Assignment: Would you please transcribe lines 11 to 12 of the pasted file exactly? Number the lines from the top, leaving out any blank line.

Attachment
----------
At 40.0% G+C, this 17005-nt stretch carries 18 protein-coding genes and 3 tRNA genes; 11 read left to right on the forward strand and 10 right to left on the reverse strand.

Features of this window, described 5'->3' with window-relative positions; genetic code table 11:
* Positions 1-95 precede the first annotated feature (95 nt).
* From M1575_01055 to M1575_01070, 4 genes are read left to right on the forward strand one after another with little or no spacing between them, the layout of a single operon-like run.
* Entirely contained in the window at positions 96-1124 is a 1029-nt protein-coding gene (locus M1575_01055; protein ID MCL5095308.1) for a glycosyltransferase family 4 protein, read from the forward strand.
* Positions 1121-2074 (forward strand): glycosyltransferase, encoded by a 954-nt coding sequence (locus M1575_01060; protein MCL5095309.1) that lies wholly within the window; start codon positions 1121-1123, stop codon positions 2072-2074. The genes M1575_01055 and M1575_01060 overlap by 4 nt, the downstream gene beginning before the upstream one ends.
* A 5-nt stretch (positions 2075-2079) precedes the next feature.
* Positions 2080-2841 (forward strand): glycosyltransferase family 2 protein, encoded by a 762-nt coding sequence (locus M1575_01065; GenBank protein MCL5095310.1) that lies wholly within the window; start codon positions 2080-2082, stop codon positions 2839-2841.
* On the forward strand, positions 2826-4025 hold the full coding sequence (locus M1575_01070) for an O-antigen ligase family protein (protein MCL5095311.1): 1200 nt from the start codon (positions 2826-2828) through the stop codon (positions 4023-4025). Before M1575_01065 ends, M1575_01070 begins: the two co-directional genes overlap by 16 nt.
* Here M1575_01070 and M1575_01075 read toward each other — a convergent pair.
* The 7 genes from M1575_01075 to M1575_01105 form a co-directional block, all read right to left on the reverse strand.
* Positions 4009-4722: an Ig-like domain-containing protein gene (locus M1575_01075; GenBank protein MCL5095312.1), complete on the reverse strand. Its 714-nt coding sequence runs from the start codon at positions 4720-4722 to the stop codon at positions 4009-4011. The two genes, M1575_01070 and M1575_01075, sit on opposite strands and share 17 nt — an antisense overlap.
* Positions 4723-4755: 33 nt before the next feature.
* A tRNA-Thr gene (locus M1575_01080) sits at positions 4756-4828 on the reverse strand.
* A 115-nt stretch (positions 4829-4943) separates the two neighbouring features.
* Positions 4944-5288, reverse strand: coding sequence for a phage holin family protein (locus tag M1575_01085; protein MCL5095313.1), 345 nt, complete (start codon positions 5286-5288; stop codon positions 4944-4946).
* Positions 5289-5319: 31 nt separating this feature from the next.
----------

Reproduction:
* The 7 genes from M1575_01075 to M1575_01105 form a co-directional block, all read right to left on the reverse strand.
* Positions 4009-4722: an Ig-like domain-containing protein gene (locus M1575_01075; GenBank protein MCL5095312.1), complete on the reverse strand. Its 714-nt coding sequence runs from the start codon at positions 4720-4722 to the stop codon at positions 4009-4011. The two genes, M1575_01070 and M1575_01075, sit on opposite strands and share 17 nt — an antisense overlap.